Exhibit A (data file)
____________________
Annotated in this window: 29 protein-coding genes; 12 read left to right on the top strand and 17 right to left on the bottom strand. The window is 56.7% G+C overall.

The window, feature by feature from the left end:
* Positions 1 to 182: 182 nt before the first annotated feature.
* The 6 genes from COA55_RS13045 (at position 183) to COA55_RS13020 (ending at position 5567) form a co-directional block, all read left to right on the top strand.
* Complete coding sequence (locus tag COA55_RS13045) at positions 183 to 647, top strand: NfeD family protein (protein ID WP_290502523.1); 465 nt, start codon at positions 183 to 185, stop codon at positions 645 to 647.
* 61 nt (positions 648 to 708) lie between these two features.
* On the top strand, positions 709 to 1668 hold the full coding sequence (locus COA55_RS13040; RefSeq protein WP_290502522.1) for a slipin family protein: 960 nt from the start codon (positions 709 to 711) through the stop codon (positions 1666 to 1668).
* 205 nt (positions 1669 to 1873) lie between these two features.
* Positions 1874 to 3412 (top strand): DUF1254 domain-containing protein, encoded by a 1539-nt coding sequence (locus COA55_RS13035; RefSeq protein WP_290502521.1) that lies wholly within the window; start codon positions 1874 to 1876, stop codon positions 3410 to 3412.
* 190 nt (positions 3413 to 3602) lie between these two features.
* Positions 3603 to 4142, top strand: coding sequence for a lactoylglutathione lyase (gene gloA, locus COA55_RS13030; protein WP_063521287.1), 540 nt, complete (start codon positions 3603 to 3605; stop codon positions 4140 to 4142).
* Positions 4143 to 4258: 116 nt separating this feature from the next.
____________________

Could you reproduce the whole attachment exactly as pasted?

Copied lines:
Annotated in this window: 29 protein-coding genes; 12 read left to right on the top strand and 17 right to left on the bottom strand. The window is 56.7% G+C overall.

The window, feature by feature from the left end:
* Positions 1 to 182: 182 nt before the first annotated feature.
* The 6 genes from COA55_RS13045 (at position 183) to COA55_RS13020 (ending at position 5567) form a co-directional block, all read left to right on the top strand.
* Complete coding sequence (locus tag COA55_RS13045) at positions 183 to 647, top strand: NfeD family protein (protein ID WP_290502523.1); 465 nt, start codon at positions 183 to 185, stop codon at positions 645 to 647.
* 61 nt (positions 648 to 708) lie between these two features.
* On the top strand, positions 709 to 1668 hold the full coding sequence (locus COA55_RS13040; RefSeq protein WP_290502522.1) for a slipin family protein: 960 nt from the start codon (positions 709 to 711) through the stop codon (positions 1666 to 1668).
* 205 nt (positions 1669 to 1873) lie between these two features.
* Positions 1874 to 3412 (top strand): DUF1254 domain-containing protein, encoded by a 1539-nt coding sequence (locus COA55_RS13035; RefSeq protein WP_290502521.1) that lies wholly within the window; start codon positions 1874 to 1876, stop codon positions 3410 to 3412.
* 190 nt (positions 3413 to 3602) lie between these two features.
* Positions 3603 to 4142, top strand: coding sequence for a lactoylglutathione lyase (gene gloA, locus COA55_RS13030; protein WP_063521287.1), 540 nt, complete (start codon positions 3603 to 3605; stop codon positions 4140 to 4142).
* Positions 4143 to 4258: 116 nt separating this feature from the next.